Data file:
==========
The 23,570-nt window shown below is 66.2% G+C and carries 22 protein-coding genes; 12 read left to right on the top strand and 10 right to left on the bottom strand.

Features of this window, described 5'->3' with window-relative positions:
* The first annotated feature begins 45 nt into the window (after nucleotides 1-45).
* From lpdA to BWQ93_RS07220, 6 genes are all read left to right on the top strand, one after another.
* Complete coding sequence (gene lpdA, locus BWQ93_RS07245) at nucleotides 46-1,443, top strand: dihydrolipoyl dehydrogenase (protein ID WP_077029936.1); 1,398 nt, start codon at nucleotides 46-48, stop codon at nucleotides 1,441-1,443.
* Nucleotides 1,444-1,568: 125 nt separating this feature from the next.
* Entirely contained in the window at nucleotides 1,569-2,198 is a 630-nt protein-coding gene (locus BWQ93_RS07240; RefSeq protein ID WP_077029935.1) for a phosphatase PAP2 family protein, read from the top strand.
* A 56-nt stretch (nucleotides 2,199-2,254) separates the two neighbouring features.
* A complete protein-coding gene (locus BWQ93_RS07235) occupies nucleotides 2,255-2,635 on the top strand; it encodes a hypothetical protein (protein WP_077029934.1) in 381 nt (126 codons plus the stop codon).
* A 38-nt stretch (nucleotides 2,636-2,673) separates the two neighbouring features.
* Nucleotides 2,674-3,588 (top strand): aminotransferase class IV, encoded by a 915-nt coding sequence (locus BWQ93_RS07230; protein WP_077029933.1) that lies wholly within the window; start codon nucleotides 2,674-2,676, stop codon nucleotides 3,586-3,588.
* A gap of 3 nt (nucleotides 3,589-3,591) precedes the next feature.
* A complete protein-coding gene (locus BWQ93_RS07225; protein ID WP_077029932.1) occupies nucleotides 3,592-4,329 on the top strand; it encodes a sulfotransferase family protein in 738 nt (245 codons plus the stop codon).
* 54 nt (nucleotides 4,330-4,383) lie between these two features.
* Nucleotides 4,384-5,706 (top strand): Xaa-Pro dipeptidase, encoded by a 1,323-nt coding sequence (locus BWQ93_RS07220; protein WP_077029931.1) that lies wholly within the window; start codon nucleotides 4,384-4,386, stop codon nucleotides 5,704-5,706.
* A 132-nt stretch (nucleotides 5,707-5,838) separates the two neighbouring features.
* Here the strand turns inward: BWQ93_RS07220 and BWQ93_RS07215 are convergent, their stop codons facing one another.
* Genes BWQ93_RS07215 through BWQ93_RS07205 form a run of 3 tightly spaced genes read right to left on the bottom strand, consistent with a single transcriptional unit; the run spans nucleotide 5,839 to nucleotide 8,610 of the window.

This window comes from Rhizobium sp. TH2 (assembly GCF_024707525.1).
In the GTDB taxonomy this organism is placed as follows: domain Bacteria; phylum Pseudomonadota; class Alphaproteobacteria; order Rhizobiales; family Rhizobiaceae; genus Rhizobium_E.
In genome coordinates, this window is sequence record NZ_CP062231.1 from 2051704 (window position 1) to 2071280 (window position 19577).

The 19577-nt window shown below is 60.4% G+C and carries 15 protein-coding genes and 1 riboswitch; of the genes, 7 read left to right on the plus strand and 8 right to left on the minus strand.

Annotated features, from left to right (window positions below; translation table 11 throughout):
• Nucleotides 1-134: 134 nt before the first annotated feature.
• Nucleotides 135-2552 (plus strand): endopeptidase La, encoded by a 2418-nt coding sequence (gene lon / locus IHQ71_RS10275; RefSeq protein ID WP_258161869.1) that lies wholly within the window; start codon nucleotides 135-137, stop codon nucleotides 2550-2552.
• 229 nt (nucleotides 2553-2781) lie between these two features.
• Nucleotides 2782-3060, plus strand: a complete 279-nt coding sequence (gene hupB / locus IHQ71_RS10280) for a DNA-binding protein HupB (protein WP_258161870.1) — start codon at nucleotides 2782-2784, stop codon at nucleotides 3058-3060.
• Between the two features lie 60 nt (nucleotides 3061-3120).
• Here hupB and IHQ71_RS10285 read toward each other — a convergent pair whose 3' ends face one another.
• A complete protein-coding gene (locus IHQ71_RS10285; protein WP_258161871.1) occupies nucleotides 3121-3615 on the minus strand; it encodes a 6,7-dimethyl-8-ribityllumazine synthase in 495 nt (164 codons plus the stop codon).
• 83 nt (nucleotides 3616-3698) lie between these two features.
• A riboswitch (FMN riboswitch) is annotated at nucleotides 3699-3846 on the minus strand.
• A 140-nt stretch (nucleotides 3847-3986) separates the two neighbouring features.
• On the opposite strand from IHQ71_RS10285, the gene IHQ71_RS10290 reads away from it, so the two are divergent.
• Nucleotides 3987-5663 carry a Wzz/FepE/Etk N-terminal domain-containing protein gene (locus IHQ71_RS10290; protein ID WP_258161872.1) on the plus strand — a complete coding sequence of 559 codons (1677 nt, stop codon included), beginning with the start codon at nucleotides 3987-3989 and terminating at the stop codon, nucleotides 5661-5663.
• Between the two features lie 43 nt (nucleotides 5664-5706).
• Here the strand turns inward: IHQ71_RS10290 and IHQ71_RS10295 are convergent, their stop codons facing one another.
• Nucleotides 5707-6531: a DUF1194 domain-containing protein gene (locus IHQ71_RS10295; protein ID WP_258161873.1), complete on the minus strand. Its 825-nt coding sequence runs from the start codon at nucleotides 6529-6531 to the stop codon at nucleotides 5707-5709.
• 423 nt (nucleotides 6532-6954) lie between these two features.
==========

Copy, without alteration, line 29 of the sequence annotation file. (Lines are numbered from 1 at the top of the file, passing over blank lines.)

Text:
• Here hupB and IHQ71_RS10285 read toward each other — a convergent pair whose 3' ends face one another.